California v. Continental Ins. Co., Case Number S170560, Cal. Supreme Court
(August 9, 2012)
The California Supreme Court ordered that all insurers that insured the State of California’s String fellow waste site at during its period of operation were obligated to indemnify the state for all sums associated with its loss. Moreover the court ordered that the policies were stackable, allowing the state to stack the policy limits across multiple policy periods that were issued on the site and collect up to the policy limits on each of them.
The state owned waste site was an industrial waste disposal facility that the state designed and operated from 1956-1971. Multiple insurers issued one or more excess CGL policies to the state between 1964 and 1976 for the site. The site contained 30 million gallons of industrial waste. The waste leaked into the groundwater and also escaped during heavy rains where the waste extended for miles. The state eventually closed the site down, and a federal court ordered that the state was liable for cleanup costs which could amount to $700 million.
The state sought indemnity from multiple insurance companies. All of the insurance companies stipulated that the property damage took place continuously throughout the defendant insurers’ multiple consecutive policy periods from 1964-1976, but argued on how indemnity obligations were to be allocated.
Because the policies had “all sums” language, the trial court held that each insurer was liable for damages subject to its particular policy limits for the total amount of the loss. The trial court held that the state could not “stack” insurance policies and could recover only up to the specific single policy limit in effect at the time the loss occurred.
The Court of Appeals affirmed in part and reversed in part, reversing the trial court’s ruling that prohibited the state from stacking the total policy limits in effect for any one policy period.
In this decision, the Supreme Court of California affirmed the Court of Appeals’ ruling. This court noted that this is a complex “long-tail” claim, where it is virtually impossible for the insured to prove which specific damages occurred during each of the multiple consecutive policy periods.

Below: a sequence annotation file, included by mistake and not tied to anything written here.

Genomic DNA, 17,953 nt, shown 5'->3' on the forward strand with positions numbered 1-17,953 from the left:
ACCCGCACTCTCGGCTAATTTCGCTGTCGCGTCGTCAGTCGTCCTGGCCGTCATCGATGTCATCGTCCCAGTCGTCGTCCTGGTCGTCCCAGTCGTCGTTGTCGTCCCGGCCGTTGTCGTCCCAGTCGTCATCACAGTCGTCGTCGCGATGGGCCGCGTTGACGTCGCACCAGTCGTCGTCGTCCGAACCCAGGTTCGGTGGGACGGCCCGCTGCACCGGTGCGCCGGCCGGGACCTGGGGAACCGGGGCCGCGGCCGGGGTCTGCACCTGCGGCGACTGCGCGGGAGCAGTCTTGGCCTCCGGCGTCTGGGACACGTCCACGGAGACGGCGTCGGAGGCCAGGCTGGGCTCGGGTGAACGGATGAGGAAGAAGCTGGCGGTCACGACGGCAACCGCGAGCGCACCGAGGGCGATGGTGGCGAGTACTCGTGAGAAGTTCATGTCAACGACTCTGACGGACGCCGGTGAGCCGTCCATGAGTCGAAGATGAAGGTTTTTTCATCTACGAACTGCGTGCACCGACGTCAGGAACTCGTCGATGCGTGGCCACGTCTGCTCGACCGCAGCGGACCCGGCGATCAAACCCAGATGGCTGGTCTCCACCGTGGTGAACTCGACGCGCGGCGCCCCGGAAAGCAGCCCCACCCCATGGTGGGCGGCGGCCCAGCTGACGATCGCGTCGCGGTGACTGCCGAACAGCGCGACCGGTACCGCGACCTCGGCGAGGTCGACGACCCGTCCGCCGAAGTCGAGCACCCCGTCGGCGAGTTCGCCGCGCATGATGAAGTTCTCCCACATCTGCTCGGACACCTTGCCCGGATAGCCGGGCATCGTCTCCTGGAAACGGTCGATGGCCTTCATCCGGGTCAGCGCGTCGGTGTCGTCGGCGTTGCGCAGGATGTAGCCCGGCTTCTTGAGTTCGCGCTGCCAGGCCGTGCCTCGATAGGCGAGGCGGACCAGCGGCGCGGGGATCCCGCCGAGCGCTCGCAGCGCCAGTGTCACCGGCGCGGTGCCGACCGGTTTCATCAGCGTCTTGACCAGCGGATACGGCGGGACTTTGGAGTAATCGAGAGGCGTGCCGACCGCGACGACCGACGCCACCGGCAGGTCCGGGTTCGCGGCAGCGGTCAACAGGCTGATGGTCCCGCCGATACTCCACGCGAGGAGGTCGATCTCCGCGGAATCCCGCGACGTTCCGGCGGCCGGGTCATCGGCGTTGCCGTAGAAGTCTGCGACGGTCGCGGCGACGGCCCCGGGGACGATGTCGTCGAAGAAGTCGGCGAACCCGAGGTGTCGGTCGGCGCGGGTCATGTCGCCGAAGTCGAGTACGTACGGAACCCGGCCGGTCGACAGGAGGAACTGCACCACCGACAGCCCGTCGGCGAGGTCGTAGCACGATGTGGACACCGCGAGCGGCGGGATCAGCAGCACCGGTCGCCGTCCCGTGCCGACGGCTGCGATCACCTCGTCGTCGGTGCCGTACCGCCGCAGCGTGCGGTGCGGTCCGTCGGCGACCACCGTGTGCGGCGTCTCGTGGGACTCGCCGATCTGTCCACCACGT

One issue was whether coverage was owed by an insured on the tail end of the continuous occurrence when the initial trigger occurred prior to the start of that policy period. Another issue was whether an insured’s duty to indemnify persisted past the policy period until the loss was complete. The insurers suggested adopting a pro-rata approach where the insurers pay an amount proportionate to the damage suffered during that policy’s term, arguing that this approach attempts to produce equity across time.
The court stated that while the pro rata apportionment method is appropriate in some cases, the court was constrained by the “all sums” language in the insurance policies which contained a promise to pay all sums of the policyholder’s liability solely to sums or damage during the policy period. While the insurers stated that it would be unreasonable to hold insurers liable for losses that occurred before or after their respective policy periods, the “during the policy period” language did not appear in the insuring agreement sections of these policies. Therefore the court held that as long as the insurers insured the subject property at some point in time during the loss they are liable up to the policy limits for the entire loss.
The court next looked to the stacking issue and affirmed the court of Appeals’ decision to allow stacking. The court noted that allowing stacking would allow the insured to stack policy limits across multiple policy periods that were issued on a particular risk. The court found that there was no anti-stacking provision here and that stacking resolves the immeasurable aspects of long tail injuries and comports with the insured’s expectations. The court stated that the all sums with stacking principle incorporates the continuous trigger of coverage rule with the all sums rule and effectively stacks coverage to form one giant “uber policy.” This gives immediate access to all insurance purchased and incorporates the unique nature of long tail injuries.
The court concluded by noting that this is not unfair or unexpected in continuous long tail claims and that insurers can write whatever language they would like into policies including language that limits liabilities or prohibits stacking.
For a copy of this decision, click here.
Jeffrey L. Kingsley and Clayton D. Waterman